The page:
I restacked with this result.  Definitely better.  Now has the pinkish cast that I more frequently see and not the bizarre, bright blue and yellow that was a definite screw up.

I still find good color saturation difficult and challenging on PI, but watching yet another tutorial today to improve.

Sometimes, my stars, as can be seen, come out decidedly purple.  I have yet to grasp fully why this happens.

But for my initial bad stack, combing all RGB for aligning definitely helped, appears to have helped. 

Attached Thumbnails

  • M63-restack.JPG

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#12 SeymoreStars

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Posted 18 May 2021 - 12:46 PM

It would benefit everyone if we all learned to manually calibrate images before using WBPP.


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#13 arrowspace90

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Posted 18 May 2021 - 03:53 PM

It would benefit everyone if we all learned to manually calibrate images before using WBPP.

Isn't calibration mostly a lot of math muscle?  I used APP and sometimes still do.  All through the stacking process it is doing heavy math.  There's a low probability I am gonna be able to absorb that.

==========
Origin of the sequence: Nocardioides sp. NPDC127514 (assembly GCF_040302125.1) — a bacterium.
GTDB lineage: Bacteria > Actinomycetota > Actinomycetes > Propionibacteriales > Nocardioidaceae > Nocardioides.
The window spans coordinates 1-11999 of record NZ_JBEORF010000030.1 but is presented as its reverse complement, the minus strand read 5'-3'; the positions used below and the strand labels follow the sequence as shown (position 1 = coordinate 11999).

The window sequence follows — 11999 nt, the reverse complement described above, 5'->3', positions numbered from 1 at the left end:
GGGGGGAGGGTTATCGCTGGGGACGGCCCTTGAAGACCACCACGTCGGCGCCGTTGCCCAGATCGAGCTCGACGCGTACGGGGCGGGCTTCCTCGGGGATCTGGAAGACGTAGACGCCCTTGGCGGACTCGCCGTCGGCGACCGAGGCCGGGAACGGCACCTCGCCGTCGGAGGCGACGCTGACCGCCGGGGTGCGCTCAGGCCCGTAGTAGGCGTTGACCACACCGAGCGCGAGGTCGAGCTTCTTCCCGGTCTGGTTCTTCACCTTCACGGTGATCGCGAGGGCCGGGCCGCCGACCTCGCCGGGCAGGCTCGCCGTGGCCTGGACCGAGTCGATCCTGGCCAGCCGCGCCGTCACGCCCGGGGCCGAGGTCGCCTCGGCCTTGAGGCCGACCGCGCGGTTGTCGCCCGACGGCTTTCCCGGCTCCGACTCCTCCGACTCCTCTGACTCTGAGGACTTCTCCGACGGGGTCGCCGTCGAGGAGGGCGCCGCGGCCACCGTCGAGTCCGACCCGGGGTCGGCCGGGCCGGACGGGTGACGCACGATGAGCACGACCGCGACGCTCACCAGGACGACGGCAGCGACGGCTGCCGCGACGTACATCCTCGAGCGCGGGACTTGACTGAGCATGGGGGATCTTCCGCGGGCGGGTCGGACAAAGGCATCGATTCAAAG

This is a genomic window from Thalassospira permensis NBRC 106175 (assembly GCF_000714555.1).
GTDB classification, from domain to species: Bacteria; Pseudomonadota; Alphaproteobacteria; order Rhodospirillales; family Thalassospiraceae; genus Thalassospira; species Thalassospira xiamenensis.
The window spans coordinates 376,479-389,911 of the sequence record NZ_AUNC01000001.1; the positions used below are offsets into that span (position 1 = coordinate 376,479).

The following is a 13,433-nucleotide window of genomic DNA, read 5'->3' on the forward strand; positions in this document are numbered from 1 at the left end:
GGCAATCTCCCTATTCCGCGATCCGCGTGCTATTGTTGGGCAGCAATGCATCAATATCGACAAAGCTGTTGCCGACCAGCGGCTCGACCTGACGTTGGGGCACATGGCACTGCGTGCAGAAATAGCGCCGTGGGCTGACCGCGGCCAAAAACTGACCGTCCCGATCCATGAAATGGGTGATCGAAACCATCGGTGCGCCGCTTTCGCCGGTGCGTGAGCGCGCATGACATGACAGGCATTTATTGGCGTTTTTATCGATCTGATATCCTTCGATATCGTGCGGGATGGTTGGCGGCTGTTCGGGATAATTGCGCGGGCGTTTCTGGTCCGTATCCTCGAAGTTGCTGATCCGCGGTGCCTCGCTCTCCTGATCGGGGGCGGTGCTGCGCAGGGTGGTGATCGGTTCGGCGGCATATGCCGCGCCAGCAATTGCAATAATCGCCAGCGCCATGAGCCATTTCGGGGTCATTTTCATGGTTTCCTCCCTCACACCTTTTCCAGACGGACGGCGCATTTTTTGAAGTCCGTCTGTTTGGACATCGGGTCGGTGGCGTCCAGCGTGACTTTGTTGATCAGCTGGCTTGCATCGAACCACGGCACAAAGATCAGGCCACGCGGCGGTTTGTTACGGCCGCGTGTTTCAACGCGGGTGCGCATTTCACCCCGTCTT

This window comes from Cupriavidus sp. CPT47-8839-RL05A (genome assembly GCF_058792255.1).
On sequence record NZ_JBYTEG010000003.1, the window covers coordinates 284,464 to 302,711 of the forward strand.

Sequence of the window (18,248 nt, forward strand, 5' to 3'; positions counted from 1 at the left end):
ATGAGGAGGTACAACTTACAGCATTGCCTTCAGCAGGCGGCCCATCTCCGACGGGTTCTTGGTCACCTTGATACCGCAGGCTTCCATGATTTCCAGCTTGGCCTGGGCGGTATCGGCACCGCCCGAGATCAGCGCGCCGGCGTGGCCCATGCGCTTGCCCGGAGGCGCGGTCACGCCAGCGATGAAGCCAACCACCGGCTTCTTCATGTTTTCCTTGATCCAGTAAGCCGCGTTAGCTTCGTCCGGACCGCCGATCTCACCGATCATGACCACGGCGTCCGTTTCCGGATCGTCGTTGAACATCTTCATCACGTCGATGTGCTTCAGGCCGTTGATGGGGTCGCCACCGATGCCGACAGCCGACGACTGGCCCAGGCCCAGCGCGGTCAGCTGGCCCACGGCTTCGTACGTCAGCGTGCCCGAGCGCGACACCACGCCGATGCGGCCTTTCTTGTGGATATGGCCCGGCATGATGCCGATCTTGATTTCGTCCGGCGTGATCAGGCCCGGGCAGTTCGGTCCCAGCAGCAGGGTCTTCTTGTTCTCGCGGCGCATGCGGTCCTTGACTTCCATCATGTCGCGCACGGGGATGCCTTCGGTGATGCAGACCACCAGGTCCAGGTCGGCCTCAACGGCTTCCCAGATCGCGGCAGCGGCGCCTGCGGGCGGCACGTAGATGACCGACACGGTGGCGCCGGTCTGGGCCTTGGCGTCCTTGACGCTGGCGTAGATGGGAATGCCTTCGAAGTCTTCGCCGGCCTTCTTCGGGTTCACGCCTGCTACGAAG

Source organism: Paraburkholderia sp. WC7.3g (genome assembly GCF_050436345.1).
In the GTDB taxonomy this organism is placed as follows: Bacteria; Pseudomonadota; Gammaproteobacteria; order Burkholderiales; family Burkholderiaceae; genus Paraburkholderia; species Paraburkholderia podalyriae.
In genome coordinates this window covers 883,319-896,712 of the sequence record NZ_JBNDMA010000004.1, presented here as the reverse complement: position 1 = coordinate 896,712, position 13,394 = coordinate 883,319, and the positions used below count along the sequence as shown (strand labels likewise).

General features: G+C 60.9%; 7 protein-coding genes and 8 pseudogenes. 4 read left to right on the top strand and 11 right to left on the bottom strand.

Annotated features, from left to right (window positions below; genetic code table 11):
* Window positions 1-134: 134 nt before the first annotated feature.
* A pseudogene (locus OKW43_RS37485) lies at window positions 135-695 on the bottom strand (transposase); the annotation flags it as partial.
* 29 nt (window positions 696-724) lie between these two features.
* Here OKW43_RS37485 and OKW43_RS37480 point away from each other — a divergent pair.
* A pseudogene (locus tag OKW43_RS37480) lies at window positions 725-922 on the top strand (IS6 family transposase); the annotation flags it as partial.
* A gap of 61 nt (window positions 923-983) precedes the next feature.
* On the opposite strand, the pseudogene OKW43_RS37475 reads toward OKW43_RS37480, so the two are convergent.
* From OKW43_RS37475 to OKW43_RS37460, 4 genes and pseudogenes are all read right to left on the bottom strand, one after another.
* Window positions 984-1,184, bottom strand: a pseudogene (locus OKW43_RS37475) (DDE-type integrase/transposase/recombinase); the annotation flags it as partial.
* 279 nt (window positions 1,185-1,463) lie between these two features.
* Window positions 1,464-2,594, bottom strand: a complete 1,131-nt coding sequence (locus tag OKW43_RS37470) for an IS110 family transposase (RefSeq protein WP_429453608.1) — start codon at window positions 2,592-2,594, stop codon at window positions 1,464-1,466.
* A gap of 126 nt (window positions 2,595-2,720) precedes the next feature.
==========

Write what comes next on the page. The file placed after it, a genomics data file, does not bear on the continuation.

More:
#14 SeymoreStars

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Posted 18 May 2021 - 09:21 PM

Manual calibration in pixInsight means using processes Calibration, CosmeticCorrection, StarAlignment and ImageIntegration, instead of WBPP.



#15 Mert

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Posted 19 May 2021 - 05:49 AM

For purple stars, you might try to seperate the stars, invert, SNCR, invert back again and combine the stars again.

#16 pfile

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Posted 19 May 2021 - 10:36 AM

Manual calibration in pixInsight means using processes Calibration, CosmeticCorrection, StarAlignment and ImageIntegration, instead of WBPP.

well, not really... manual calibration means the process "Calibration", period. it's the process of dark/bias subtraction and flat division.

 

i guess you can refer to the whole pipeline you've called out as "reduction" which is what professional astronomers say.

 

anyway it is useful to understand how to do it manually so that you can debug WBPP when something goes wrong. but WBPP is a huge, huge time saver (and it's only going to get better in the upcoming -8 release of PixInsight)

 

rob